Students enrolled at university are expected to demonstrate their knowledge in a variety of ways: in writing (essays, research reports, exams), visually (charts, diagrams), verbally (tutorial presentations) or multi-media presentations.
The most common form of presentation of information is the written form, usually an essay or report.
Below is a chart that illustrates the essay writing process. Writing an essay is not a linear process. This means that it does not occur in a straight line – you do not simply move from one step on to the next. You often revisit some of the earlier steps. Writing an essay means moving backwards and forwards between the different steps in the process until you feel satisfied with the final result.
Modified from Unilearning 2000
Why write essays?
Essays are your opportunity to explore parts of your course (theories, issues or texts) and, in some cases, relate these to a particular situation.
Essays are used as an assessment tool to evaluate your ability to research a topic and construct an argument, as well as your understanding of subject content. This does not mean that essays are a 'regurgitation' of everything your lecturer has said throughout the course or just a summary of the relevant texts.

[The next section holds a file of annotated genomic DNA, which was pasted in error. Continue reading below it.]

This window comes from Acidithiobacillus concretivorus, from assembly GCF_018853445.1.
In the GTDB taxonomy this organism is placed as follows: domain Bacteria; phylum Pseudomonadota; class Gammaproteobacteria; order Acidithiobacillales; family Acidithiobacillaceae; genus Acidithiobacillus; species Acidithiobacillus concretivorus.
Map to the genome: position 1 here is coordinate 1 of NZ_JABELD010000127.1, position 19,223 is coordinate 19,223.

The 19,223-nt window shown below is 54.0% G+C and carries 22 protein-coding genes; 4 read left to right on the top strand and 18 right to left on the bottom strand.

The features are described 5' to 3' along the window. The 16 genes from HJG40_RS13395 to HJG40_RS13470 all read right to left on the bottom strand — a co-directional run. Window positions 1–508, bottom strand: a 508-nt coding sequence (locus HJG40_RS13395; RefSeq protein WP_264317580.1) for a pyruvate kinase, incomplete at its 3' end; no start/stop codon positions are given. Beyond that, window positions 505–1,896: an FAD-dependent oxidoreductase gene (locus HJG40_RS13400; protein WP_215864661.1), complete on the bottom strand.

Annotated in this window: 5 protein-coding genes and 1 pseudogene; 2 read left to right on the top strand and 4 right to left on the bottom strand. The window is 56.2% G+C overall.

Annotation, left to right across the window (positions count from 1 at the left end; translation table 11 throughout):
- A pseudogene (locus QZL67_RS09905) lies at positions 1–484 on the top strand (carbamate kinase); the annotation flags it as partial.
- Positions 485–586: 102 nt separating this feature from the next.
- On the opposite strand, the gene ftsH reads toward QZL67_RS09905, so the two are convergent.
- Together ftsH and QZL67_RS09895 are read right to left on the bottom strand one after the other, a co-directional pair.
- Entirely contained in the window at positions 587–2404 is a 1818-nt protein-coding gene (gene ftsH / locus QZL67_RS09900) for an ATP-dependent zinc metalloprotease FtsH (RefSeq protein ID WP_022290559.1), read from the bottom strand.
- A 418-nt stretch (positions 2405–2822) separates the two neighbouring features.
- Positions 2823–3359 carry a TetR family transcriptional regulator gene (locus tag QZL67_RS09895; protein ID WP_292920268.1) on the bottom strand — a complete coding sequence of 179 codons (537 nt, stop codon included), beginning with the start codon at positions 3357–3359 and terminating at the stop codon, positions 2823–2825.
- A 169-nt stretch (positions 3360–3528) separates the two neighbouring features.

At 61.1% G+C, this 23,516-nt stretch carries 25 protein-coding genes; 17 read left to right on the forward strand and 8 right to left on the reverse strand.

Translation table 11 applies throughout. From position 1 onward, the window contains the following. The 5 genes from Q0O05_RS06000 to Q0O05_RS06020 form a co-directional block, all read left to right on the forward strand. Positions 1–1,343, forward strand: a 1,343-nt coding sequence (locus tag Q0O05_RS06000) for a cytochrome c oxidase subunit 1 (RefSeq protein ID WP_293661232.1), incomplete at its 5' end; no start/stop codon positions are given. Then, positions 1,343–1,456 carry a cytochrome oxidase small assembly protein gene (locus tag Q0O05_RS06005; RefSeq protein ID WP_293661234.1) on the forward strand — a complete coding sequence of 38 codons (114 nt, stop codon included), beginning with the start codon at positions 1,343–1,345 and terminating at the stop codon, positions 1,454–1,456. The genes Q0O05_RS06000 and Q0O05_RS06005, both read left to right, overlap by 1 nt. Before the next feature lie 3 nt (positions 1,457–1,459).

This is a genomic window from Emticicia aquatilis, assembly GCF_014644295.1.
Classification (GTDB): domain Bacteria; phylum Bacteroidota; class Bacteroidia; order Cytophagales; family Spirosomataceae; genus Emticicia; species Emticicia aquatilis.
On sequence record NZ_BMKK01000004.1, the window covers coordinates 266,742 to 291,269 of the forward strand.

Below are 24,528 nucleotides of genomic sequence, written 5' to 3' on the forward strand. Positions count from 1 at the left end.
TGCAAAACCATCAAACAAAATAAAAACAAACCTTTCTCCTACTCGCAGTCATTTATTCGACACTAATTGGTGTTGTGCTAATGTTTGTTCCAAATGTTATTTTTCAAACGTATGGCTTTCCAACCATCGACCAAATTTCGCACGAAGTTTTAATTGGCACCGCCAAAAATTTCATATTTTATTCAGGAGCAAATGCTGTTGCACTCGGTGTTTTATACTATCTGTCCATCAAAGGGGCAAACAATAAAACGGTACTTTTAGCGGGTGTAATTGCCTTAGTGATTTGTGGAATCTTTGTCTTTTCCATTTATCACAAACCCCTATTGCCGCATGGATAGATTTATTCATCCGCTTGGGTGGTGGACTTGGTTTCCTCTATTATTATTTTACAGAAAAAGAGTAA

It is important that you understand the differences between the types of essays you might be required to write. The three most common types of essays are:
descriptive - a summary of the evidence (referenced from texts);
analytical – restructures the evidence to show relationships that exist in the evidence. Uses other sources to support the argument being presented.
persuasive - evidence is used to develop and support an argument or thesis (the position you have taken on a topic).
While all essays have an element of description, in the majority of university essays you will be required to analyse the issues rather than simply describe them. Persuasive essays are usually considered to show the highest level of academic understanding.